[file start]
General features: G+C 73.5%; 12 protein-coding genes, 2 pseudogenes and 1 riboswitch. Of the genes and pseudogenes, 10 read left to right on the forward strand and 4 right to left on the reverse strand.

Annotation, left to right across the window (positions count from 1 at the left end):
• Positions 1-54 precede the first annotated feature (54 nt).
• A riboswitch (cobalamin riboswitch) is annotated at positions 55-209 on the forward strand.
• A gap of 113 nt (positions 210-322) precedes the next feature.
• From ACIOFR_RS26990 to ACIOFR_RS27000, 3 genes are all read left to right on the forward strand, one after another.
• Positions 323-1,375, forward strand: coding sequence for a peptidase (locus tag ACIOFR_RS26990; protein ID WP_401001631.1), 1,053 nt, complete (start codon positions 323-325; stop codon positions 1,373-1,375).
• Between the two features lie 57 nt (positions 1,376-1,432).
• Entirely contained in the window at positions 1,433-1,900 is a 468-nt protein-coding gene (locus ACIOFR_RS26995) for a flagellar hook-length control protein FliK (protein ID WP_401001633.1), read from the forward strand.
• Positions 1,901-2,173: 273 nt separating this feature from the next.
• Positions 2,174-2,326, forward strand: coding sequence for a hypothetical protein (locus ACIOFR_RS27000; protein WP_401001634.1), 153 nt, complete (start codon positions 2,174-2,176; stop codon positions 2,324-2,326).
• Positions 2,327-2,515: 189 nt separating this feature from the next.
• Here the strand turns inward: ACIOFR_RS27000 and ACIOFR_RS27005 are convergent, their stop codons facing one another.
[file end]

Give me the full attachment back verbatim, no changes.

General features: G+C 73.5%; 12 protein-coding genes, 2 pseudogenes and 1 riboswitch. Of the genes and pseudogenes, 10 read left to right on the forward strand and 4 right to left on the reverse strand.

Annotation, left to right across the window (positions count from 1 at the left end):
• Positions 1-54 precede the first annotated feature (54 nt).
• A riboswitch (cobalamin riboswitch) is annotated at positions 55-209 on the forward strand.
• A gap of 113 nt (positions 210-322) precedes the next feature.
• From ACIOFR_RS26990 to ACIOFR_RS27000, 3 genes are all read left to right on the forward strand, one after another.
• Positions 323-1,375, forward strand: coding sequence for a peptidase (locus tag ACIOFR_RS26990; protein ID WP_401001631.1), 1,053 nt, complete (start codon positions 323-325; stop codon positions 1,373-1,375).
• Between the two features lie 57 nt (positions 1,376-1,432).
• Entirely contained in the window at positions 1,433-1,900 is a 468-nt protein-coding gene (locus ACIOFR_RS26995) for a flagellar hook-length control protein FliK (protein ID WP_401001633.1), read from the forward strand.
• Positions 1,901-2,173: 273 nt separating this feature from the next.
• Positions 2,174-2,326, forward strand: coding sequence for a hypothetical protein (locus ACIOFR_RS27000; protein WP_401001634.1), 153 nt, complete (start codon positions 2,174-2,176; stop codon positions 2,324-2,326).
• Positions 2,327-2,515: 189 nt separating this feature from the next.
• Here the strand turns inward: ACIOFR_RS27000 and ACIOFR_RS27005 are convergent, their stop codons facing one another.